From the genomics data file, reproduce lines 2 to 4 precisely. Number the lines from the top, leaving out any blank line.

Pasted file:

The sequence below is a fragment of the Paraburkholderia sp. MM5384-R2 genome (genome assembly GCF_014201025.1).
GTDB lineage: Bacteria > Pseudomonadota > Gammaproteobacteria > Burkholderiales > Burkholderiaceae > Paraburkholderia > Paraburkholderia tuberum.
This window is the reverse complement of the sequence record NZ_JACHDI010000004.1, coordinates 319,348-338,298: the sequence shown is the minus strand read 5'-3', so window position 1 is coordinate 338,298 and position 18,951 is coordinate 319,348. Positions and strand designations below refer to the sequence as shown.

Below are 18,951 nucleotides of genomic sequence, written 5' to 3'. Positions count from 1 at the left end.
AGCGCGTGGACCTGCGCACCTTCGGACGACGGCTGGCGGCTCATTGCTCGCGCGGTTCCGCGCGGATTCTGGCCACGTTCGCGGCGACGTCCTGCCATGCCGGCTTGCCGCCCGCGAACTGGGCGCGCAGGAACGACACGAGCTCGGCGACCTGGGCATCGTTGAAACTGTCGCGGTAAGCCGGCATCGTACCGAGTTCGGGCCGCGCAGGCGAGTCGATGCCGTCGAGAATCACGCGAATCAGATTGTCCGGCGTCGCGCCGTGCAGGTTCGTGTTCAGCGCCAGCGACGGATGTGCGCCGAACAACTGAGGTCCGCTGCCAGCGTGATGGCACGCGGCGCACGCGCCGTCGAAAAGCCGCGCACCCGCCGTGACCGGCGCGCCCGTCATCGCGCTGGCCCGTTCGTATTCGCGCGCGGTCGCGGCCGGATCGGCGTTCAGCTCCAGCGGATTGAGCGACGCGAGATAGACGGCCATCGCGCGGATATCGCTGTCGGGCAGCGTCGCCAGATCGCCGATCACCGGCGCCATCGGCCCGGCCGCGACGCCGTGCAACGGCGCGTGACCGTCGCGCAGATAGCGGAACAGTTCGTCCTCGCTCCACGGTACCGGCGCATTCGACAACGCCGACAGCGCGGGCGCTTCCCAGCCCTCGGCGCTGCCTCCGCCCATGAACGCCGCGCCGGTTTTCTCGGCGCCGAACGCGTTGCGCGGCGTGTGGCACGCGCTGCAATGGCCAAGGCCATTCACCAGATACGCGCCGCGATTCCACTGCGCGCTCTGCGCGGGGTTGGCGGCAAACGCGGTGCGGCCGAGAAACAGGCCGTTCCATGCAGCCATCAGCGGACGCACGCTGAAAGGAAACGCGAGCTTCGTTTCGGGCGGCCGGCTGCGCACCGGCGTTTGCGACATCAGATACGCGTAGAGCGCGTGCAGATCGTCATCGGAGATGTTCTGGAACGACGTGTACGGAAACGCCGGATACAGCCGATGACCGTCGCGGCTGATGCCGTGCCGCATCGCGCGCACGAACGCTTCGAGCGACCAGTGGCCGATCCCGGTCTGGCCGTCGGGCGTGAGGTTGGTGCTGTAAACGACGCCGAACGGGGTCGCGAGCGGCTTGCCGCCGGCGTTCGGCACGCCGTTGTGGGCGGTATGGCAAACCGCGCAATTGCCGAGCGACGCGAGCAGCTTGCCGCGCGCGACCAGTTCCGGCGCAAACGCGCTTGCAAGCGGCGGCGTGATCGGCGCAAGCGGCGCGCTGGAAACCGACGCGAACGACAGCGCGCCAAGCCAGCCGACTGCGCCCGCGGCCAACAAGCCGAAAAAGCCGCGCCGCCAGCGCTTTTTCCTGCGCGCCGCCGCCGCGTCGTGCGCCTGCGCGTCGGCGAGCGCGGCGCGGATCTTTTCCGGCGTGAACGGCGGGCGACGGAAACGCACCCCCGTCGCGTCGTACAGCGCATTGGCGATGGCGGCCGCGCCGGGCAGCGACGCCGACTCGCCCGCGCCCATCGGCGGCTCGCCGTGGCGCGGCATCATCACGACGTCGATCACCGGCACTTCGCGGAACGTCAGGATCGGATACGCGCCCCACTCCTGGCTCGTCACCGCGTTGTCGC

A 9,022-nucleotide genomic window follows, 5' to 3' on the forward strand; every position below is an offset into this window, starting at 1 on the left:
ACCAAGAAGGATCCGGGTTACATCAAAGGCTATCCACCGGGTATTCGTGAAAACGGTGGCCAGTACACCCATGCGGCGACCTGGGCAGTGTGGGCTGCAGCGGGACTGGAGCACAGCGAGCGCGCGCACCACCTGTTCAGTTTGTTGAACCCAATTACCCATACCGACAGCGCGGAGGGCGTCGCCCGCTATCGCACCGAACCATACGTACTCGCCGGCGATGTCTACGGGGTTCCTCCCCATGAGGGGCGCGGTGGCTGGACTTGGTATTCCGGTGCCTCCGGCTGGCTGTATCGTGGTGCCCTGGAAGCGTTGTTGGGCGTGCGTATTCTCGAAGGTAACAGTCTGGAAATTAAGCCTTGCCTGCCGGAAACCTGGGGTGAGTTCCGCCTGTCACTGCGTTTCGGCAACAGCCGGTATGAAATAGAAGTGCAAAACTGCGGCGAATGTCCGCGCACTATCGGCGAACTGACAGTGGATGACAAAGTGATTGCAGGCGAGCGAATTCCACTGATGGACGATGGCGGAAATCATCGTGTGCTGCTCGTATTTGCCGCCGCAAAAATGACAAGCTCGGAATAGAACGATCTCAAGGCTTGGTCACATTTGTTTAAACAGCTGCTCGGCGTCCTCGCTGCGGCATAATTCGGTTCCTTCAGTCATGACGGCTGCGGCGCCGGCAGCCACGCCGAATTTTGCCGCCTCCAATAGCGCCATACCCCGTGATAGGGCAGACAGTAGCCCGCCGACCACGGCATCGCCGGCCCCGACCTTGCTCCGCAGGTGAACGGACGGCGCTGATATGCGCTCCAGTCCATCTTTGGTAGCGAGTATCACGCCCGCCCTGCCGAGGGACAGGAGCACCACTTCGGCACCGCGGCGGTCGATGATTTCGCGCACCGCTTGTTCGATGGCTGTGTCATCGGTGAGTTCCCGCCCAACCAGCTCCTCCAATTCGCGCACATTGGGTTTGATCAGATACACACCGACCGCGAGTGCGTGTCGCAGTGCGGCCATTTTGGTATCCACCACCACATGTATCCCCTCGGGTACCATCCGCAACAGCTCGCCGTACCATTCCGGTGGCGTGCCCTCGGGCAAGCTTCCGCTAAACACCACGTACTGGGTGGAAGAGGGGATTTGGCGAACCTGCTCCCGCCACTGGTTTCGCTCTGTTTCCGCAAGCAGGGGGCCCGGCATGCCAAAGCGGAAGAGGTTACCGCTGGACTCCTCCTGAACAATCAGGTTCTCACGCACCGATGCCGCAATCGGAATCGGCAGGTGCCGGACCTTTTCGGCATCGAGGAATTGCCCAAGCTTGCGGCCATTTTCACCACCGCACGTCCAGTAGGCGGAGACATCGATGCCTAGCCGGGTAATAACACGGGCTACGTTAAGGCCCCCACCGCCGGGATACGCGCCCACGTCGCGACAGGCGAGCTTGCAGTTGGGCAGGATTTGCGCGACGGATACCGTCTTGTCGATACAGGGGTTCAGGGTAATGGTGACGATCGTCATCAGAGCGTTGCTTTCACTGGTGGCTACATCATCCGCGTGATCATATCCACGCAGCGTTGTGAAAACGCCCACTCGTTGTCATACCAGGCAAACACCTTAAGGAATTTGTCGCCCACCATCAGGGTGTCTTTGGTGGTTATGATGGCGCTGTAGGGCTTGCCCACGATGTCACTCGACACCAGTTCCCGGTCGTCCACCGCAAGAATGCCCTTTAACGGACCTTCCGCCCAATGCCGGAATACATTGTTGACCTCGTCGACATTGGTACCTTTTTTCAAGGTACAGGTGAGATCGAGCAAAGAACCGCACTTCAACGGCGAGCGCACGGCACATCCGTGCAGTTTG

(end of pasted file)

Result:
GTDB lineage: Bacteria > Pseudomonadota > Gammaproteobacteria > Burkholderiales > Burkholderiaceae > Paraburkholderia > Paraburkholderia tuberum.
This window is the reverse complement of the sequence record NZ_JACHDI010000004.1, coordinates 319,348-338,298: the sequence shown is the minus strand read 5'-3', so window position 1 is coordinate 338,298 and position 18,951 is coordinate 319,348. Positions and strand designations below refer to the sequence as shown.

Below are 18,951 nucleotides of genomic sequence, written 5' to 3'. Positions count from 1 at the left end.